I thought the depiction of teenage life was incredibly accurate. Kids drink, they take drugs, they have sex, and they do a lot of stupid things – all while parents and teachers look the other way because they don’t want to dig too deep. My book, Minnesota Nice, is about all of these issues (I’m working on publishing soon, stay tuned for more info about that).

I also thought the depiction of the aftermath of her death – how her parents react and how the kids deal with it – was pretty well done. I didn’t see any glorifying of suicide. 

My issue is with Hannah’s storyline. She’s depressed and yet she is still motivated enough to create these 13 tapes. I get that they’re a device to move the plot along, it just seemed heavy handed to me. Plenty of teenagers kill themselves each day, most do so quietly because they already feel as though they don’t matter and that no one cares. Hannah obviously thought enough people would care to listen to the tapes. Hers was the sort of suicide most teens have fantasized about – getting even, even if it means getting dead. 

Trigger Warning

Since the show has come out, many teens, teachers and parents are worried that the show is triggering and therefore shouldn’t have been made. I can’t even begin to understand that kind of reasoning. If something is triggering then it absolutely needs to be discussed. Possibly with a professional, but certainly with a parent or trusted teacher. 

I lost three friends to suicide when I was a teenager. It’s an absolutely horrible thing to experience. And yes, cluster suicides are a thing, which is why we need to bring suicide out into the light. Thinking about suicide shouldn’t be taboo – because I promise you every single teenager (and more and more middle schoolers) have thought about their own suicide. I would hazard a guess that every human that lives and breathes has at one time or another contemplated taking their own life. And yet, we make the thought of it something to be ashamed of. 

When asked on most pediatrician questionnaires if they’ve considered suicide before, most teens will lie because they fear being pushed into therapy or the psych ward for thinking about something that is actually pretty normal. I know I have. 

It Gets Better, Promise

Life is scary, people are mean, and bad things happen, but that doesn’t mean it won’t get better. It usually always gets better. And that’s the point of the series, to show how wasteful suicide is. Hannah was a smart, funny, caring, and loving young woman. She had everything to look forward to in her future, she just couldn’t see past what she was experiencing to believe it would ever get better. We need to impress upon our kids that the pressure cooker that is middle school and high school gets better. If they can just hang in there (with professional help) they will be okay. Life is always a struggle, and for some it is much worse than for others. Life is not fair, but it does get better. The more we talk about these things the less damage they can do.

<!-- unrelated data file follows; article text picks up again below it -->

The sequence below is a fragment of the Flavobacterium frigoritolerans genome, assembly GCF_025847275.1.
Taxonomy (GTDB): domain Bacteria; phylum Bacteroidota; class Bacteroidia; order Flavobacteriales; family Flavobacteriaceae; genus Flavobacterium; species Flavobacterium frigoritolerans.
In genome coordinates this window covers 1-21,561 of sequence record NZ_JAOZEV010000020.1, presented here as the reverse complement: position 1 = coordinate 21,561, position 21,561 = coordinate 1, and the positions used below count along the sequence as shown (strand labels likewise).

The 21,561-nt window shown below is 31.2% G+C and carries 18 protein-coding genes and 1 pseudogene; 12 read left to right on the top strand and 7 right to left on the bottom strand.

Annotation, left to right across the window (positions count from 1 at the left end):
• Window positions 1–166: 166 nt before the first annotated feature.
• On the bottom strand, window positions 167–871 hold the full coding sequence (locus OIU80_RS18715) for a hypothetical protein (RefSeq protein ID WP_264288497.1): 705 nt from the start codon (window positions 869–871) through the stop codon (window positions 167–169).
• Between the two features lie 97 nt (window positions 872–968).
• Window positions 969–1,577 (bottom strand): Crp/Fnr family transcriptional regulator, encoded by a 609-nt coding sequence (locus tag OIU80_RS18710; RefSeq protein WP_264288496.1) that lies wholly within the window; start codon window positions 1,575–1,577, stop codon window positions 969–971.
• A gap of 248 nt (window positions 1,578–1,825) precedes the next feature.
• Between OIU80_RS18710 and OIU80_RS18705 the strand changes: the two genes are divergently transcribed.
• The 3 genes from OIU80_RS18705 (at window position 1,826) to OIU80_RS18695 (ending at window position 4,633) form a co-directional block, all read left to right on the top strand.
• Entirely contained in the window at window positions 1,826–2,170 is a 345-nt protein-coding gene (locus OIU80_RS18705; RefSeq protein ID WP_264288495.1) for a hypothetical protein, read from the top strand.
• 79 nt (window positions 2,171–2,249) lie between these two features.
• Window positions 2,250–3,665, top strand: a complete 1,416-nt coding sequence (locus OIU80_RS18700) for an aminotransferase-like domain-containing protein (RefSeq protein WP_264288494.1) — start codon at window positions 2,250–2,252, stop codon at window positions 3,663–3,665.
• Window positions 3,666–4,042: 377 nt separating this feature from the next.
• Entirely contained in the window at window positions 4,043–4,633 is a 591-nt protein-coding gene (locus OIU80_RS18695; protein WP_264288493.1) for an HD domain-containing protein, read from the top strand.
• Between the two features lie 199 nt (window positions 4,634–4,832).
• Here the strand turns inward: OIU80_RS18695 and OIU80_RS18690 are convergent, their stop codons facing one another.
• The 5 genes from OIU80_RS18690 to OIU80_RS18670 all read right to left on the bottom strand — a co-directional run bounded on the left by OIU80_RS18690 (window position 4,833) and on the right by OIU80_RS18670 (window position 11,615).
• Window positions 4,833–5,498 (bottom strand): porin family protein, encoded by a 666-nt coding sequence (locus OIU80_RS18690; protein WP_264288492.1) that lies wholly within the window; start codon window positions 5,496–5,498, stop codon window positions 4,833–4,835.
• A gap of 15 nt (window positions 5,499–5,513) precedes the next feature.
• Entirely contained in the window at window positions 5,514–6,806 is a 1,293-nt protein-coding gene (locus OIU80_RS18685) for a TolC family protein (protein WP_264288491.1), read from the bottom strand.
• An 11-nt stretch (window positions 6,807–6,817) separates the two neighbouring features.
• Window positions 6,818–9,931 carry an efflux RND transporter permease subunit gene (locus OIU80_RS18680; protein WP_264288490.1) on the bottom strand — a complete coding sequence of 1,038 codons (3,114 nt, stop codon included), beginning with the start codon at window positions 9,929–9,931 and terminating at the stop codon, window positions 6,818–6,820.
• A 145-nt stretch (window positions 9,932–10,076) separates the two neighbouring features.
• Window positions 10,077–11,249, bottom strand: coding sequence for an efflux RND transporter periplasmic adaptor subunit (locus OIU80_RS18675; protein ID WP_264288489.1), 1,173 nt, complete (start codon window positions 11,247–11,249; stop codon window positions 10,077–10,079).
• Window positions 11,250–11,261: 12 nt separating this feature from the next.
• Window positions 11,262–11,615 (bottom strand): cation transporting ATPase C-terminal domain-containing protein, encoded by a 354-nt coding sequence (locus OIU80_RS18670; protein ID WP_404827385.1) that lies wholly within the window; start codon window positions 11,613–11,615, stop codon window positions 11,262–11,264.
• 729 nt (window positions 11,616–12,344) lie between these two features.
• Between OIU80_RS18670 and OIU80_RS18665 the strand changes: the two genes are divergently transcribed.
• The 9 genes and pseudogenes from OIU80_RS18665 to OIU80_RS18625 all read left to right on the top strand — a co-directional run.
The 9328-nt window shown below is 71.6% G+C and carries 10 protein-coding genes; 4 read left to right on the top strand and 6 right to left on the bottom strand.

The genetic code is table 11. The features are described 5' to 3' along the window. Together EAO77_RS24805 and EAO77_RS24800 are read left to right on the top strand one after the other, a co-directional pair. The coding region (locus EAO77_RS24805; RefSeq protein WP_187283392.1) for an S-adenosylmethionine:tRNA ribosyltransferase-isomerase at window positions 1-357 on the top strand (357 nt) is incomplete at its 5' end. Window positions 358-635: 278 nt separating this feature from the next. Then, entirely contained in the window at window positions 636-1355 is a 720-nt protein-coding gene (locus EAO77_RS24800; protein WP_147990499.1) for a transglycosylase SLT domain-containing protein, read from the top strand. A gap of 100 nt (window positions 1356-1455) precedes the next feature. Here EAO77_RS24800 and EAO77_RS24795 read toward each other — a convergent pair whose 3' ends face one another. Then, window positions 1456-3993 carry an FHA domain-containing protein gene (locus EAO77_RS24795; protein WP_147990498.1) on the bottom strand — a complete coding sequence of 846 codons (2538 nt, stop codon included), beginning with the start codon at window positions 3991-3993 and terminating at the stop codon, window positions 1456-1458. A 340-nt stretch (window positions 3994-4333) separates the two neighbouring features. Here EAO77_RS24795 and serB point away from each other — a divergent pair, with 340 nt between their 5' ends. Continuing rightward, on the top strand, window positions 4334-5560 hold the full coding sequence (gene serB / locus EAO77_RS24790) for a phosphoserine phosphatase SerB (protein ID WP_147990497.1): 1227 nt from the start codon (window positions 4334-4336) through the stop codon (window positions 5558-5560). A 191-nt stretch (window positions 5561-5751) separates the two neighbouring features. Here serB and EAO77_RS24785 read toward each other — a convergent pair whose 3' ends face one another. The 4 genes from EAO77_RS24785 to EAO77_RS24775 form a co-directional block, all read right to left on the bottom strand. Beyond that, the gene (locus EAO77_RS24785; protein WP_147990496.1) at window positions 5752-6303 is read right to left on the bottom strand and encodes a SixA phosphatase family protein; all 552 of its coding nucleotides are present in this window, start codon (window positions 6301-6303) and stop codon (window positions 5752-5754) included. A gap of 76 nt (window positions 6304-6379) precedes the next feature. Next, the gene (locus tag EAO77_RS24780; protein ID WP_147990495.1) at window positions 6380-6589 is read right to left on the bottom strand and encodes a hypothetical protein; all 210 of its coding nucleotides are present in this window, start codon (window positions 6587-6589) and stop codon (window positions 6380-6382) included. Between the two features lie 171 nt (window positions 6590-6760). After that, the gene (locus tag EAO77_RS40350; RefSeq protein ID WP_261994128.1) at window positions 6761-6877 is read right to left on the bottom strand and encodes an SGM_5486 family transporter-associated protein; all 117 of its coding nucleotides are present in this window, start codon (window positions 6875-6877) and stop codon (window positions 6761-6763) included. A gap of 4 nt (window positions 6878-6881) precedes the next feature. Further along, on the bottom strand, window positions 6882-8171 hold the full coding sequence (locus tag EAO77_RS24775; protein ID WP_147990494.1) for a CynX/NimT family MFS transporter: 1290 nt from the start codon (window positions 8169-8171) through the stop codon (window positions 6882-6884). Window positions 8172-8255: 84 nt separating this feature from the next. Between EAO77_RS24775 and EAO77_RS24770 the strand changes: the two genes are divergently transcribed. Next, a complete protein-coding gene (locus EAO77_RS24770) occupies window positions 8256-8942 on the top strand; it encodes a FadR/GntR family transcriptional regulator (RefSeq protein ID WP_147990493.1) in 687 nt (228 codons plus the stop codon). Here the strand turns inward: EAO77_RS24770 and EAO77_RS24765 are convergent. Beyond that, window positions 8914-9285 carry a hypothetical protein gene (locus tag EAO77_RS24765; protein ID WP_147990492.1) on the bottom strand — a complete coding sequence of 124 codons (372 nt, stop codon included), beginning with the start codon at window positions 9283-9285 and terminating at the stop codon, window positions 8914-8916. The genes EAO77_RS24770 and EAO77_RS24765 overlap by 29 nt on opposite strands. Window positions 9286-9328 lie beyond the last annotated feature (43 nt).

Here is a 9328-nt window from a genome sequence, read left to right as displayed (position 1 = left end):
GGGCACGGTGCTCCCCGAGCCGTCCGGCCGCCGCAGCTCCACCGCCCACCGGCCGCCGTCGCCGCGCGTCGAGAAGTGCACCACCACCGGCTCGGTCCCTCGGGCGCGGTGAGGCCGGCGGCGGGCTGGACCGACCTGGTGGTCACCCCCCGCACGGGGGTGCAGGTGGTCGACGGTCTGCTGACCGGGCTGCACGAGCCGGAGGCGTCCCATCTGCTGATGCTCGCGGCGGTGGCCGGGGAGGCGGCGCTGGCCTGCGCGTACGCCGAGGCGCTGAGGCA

I grew up reading books like The Bell Jar, Go Ask Alice and other rather dark tales about teens descent into the abyss. Teenage years can suck for a lot of people, they did for me and many of my friends. Having those books, seeing the After School Specials, helped me feel less alone. Because if people are writing about these topics and they’re making movies and TV shows about these heavy subjects, it means someone else has experienced these shitty things and managed to not only survive, but somehow thrive.

Let’s keep talking about Thirteen Reasons Why.

 

 

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If You Want to be a Badass with Money, You Need this Book

April 27, 2017
If You Want to be a Badass with money, You Need this Book

If you want to be a badass with money, you need this book by Jen Sincero. By now you’ve heard of the book You Are a Badass: How to Stop Doubting Your Greatness and Start Living an Awesome Life also by Jen. It’s bright yellow and stares back at you from most best seller lists – for the past several years. It’s tough to miss. If you haven’t read it you should – if you want to be a badass in all things. It’s a fantastic read and even better audio book (Try Audible and Get Two Free Audiobooks – look at me saving you money, too!) as it is read by the author. Jen Sincero is funny, witty, goofy, charming and she has some great ideas. I highly recommend it.